People are regularly told about the importance of core engagement to help improve your health and keep a high level of fitness. This is the same for horses. When people ride a horse, they are sitting on the weakest part of the horse's back. Therefore, it is imperative that this area of the horse's body is taken care of and strengthened. Doing daily core exercises can be extremely beneficial to keeping a horse's fitness and strength high. Here, we discuss the benefits of core engagement for your horse.
What is Core engagement?
Core engagement is the name given to strengthening muscles surrounding the back and abdomen. Having a strong core will ensure that the horse is sufficiently supporting their back and helps to reduce wear and tear in the future. Improving core stability can help your horse fulfill their full athletic potential whilst staying healthy and avoiding injury.
It can transform the horse’s posture
The ultimate aim for top-performing horses is to get them to “work over his back”. By this, we mean improving the horse’s posture and rounding over their top line , and working through his back from behind. Rather than having a hollow back, it will be lifted. Improving the horse's core engagement will improve the carrying power of their hind legs and will ultimately help them perform better.
There are several exercises available to help improve the core strength of equines. Once the right exercises and routines have been established, they should be performed daily so the results can be seen quickly. Over time the horse's posture will be corrected so that they no longer have a hollowed back, meaning they will lower their neck and use their body more fully in the exercise.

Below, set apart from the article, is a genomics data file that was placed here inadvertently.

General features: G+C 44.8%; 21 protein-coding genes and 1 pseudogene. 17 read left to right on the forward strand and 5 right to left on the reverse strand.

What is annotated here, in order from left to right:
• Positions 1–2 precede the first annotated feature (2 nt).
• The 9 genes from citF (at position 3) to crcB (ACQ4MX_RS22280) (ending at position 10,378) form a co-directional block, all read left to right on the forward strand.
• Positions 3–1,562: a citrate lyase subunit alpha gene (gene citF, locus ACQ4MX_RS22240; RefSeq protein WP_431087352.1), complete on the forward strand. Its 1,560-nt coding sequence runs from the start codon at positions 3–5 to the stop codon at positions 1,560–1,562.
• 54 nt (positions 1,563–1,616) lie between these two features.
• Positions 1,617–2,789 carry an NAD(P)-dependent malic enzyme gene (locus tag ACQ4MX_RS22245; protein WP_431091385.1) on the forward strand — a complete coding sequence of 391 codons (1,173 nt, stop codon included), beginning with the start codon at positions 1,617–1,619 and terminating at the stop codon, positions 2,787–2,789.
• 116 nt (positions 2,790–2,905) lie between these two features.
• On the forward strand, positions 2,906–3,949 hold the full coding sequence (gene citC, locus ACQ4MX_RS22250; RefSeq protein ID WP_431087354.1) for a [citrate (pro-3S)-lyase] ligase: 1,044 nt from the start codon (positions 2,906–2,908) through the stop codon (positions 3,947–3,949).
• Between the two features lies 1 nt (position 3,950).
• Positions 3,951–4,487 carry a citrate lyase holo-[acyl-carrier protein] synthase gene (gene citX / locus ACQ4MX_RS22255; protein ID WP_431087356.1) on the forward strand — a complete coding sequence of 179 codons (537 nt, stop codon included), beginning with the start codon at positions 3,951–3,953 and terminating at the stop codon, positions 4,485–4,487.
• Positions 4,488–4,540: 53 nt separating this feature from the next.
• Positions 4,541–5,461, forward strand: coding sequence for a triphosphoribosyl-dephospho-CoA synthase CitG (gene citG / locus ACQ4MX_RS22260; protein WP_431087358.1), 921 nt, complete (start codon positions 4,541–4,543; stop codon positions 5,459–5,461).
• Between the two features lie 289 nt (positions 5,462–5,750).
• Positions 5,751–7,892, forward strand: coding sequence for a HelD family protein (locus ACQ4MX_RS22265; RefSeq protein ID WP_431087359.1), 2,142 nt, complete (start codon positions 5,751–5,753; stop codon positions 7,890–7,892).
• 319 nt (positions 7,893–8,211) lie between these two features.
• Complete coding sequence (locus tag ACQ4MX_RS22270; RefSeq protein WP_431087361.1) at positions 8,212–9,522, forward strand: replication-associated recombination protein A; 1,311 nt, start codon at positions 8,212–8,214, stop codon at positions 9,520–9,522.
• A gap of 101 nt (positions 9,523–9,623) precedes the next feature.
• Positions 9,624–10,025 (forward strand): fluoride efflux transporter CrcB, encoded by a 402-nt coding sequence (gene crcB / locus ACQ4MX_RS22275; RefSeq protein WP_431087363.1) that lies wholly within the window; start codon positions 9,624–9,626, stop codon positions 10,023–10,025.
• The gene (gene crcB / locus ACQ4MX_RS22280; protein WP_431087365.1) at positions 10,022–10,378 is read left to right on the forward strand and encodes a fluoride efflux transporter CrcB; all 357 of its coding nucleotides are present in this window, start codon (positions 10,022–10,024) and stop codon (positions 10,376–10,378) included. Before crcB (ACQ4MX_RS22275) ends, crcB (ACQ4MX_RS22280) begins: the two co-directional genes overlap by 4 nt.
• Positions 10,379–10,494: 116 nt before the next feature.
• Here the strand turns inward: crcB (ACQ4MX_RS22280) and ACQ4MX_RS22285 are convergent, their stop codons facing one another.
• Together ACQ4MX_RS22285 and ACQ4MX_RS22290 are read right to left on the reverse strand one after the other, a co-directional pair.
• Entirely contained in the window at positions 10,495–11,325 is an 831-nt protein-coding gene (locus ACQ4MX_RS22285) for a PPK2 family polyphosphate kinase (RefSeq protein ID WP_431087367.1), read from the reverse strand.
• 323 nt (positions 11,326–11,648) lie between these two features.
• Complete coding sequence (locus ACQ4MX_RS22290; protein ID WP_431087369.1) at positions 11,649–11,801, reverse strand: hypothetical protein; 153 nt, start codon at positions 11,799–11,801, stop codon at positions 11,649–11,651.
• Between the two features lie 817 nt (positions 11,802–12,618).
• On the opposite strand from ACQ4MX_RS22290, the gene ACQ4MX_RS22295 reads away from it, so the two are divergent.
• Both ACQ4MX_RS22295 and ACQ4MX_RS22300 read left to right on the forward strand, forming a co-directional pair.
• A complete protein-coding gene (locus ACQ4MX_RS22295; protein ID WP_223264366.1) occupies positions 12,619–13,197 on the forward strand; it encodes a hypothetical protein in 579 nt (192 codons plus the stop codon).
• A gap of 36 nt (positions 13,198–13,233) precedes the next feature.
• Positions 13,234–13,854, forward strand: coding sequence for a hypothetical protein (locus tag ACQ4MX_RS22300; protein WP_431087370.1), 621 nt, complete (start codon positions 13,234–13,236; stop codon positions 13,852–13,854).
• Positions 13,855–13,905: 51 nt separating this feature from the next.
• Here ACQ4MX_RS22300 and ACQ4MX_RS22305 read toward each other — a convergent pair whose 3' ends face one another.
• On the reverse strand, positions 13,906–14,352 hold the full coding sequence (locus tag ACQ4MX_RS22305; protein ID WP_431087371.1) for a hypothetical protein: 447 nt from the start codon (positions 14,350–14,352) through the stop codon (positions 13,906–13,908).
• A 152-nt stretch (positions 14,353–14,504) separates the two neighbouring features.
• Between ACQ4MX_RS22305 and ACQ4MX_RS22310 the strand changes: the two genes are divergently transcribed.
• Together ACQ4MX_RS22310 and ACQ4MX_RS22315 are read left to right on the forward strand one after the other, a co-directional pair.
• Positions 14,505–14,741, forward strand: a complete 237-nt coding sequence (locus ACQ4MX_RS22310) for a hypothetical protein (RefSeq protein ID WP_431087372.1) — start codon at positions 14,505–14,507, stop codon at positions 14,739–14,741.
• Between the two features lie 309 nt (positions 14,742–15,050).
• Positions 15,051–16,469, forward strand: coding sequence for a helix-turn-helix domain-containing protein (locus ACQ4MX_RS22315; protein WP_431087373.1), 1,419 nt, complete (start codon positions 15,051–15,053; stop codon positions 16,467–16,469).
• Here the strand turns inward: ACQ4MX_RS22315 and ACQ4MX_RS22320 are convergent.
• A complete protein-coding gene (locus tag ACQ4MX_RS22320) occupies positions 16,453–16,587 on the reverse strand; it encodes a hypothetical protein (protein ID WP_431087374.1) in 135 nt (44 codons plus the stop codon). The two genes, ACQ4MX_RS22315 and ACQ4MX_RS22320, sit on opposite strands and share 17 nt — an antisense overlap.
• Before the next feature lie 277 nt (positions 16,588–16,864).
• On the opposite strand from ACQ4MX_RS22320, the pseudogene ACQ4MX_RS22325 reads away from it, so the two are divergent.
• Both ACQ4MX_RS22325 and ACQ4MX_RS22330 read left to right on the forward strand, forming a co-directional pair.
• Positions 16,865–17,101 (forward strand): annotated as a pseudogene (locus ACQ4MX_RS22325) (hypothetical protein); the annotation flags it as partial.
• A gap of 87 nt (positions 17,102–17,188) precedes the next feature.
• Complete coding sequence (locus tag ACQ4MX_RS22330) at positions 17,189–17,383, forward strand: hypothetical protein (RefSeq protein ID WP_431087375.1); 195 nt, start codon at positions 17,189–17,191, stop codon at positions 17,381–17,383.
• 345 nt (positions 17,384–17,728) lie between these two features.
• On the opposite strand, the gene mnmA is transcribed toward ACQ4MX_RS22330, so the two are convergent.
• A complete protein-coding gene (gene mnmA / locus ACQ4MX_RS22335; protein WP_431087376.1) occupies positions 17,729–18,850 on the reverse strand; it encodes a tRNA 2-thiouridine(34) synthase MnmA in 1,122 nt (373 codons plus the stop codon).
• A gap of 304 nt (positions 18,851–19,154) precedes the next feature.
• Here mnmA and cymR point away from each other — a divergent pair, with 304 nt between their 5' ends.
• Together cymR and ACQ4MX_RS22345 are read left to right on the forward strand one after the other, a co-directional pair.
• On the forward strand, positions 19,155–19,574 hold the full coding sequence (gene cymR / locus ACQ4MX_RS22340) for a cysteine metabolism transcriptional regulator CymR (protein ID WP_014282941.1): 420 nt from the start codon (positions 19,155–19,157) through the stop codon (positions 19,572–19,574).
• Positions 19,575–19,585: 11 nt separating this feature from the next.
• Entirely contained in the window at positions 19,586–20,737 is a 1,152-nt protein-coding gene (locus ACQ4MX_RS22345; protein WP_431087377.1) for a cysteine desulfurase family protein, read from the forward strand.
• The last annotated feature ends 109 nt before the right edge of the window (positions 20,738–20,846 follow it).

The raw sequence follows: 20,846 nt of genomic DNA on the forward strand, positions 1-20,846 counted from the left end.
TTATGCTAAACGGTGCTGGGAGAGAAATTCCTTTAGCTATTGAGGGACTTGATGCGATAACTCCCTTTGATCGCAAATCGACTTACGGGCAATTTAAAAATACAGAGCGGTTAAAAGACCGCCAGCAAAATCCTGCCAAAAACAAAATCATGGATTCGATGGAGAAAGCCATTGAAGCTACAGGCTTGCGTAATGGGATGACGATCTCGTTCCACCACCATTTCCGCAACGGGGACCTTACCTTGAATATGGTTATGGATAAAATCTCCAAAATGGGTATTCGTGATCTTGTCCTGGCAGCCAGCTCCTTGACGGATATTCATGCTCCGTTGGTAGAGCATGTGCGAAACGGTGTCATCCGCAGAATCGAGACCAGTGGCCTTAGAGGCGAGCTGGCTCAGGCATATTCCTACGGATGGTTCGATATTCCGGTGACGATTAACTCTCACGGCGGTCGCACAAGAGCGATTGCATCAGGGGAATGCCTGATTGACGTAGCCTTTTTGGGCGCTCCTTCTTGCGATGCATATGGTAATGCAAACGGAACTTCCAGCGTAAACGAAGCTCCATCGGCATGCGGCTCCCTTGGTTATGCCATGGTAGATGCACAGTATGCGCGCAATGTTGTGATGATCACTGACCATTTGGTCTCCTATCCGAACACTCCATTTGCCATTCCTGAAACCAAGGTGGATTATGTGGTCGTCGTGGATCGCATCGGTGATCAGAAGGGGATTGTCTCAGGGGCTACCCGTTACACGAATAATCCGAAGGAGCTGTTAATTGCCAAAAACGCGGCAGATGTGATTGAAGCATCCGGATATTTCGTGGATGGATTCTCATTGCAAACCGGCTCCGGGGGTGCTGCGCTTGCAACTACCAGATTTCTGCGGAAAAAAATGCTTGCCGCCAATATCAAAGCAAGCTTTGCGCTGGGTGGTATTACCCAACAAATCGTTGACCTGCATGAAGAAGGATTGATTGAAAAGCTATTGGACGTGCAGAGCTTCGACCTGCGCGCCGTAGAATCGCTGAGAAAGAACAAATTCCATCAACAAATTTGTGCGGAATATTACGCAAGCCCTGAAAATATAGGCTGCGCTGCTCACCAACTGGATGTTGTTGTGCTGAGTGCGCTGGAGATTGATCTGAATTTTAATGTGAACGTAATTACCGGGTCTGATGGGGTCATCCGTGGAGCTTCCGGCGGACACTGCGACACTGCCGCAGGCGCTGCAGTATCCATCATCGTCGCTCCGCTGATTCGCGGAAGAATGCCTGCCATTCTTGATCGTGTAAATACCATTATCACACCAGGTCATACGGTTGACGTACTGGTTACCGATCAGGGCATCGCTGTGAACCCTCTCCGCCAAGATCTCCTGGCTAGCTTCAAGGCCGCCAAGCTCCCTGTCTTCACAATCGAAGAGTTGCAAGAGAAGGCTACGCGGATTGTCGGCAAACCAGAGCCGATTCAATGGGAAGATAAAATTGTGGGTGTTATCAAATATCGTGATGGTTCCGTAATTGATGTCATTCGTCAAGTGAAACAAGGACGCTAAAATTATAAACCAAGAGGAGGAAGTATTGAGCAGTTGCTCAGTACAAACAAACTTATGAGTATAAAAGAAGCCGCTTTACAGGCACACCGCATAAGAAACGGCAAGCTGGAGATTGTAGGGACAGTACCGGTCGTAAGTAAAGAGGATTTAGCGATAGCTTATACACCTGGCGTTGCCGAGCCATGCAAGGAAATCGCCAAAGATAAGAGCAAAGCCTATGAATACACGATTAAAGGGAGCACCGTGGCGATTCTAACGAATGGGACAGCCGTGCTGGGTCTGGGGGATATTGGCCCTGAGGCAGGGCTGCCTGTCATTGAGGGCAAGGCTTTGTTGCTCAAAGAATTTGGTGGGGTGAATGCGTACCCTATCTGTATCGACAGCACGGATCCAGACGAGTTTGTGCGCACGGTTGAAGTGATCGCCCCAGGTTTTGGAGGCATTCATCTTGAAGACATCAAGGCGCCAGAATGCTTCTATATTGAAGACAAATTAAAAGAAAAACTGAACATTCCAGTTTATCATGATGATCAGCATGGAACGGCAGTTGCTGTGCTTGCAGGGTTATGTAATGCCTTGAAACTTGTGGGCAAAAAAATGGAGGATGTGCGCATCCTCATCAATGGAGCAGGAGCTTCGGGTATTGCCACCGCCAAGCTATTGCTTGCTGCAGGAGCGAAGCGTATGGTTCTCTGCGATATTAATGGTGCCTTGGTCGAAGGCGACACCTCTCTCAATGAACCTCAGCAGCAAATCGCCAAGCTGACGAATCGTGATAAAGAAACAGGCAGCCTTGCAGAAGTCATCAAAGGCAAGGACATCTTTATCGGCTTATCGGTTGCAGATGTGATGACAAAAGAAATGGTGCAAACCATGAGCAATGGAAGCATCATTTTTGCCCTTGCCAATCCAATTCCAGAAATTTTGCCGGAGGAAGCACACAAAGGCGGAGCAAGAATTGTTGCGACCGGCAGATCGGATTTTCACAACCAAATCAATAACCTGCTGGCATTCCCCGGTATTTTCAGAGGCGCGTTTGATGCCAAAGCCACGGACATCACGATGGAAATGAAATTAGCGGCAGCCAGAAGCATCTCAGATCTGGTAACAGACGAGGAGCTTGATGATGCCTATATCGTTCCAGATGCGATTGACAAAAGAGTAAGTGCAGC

Reduce Back Pain
Just like people, when horses have back pain, doing some core strengthening stretches and exercises can help reduce the pain. Whereas humans will undertake Pilates, similar exercises can be adapted to equines in order to engage the core and strengthen it. Pilates promotes good posture and can help improve the mobility of joints.
Kissing Spine (aka Overriding dorsal spinous processes, ORDSP) is something that many horses suffer from and occurs when the vertebrae in the spine are too close together. Instead of having sufficient space as a healthy spine should, they are touching or overlapping which can result in pain.
Specific exercises can be used for your horse to engage core muscles, help improve the flexibility of the spine and back muscles and in turn, help reduce any pain in that area.
Easier and more comfortable to ride
If your horse has a tight back due to a weak core and bad posture, they will never be very comfortable to ride which isn't great for the rider or the horse. As the horse’s core is engaged, the back will untighten and unlock, making the horse's body a lot more comfortable.
The fact that the horse will be less tight and more relaxed will also have a positive impact on ride quality. Once a horse’s posture is improved, it will become easier to ride and lunge as the horse’s capability has increased and will be able to do movements that they previously may have struggled with.
You may also notice a difference in the horse themselves. They may visibly look more relaxed, which can improve their happiness and make them easier to work with.
As this list suggests, there are many benefits of core engagement for your horse. Not only does it improve equine posture, but the exercises can also improve sagging abdominal muscles and can help improve existing pain or prevent future injury.
The goal of core engagement is to release tension, help mobility, improve flexibility and strengthen the horse from within. The spine can be restored to a full range of motion and can improve and reduce any pain the horse is suffering from.
You need to make sure the horse is ready and capable of doing some of the core strengthening exercises. All exercises should be incremental and should only be carried out in conjunction with your veterinary physiotherapist. Your veterinary physiotherapist will assess your horse before and after each treatment and before moving to the next level.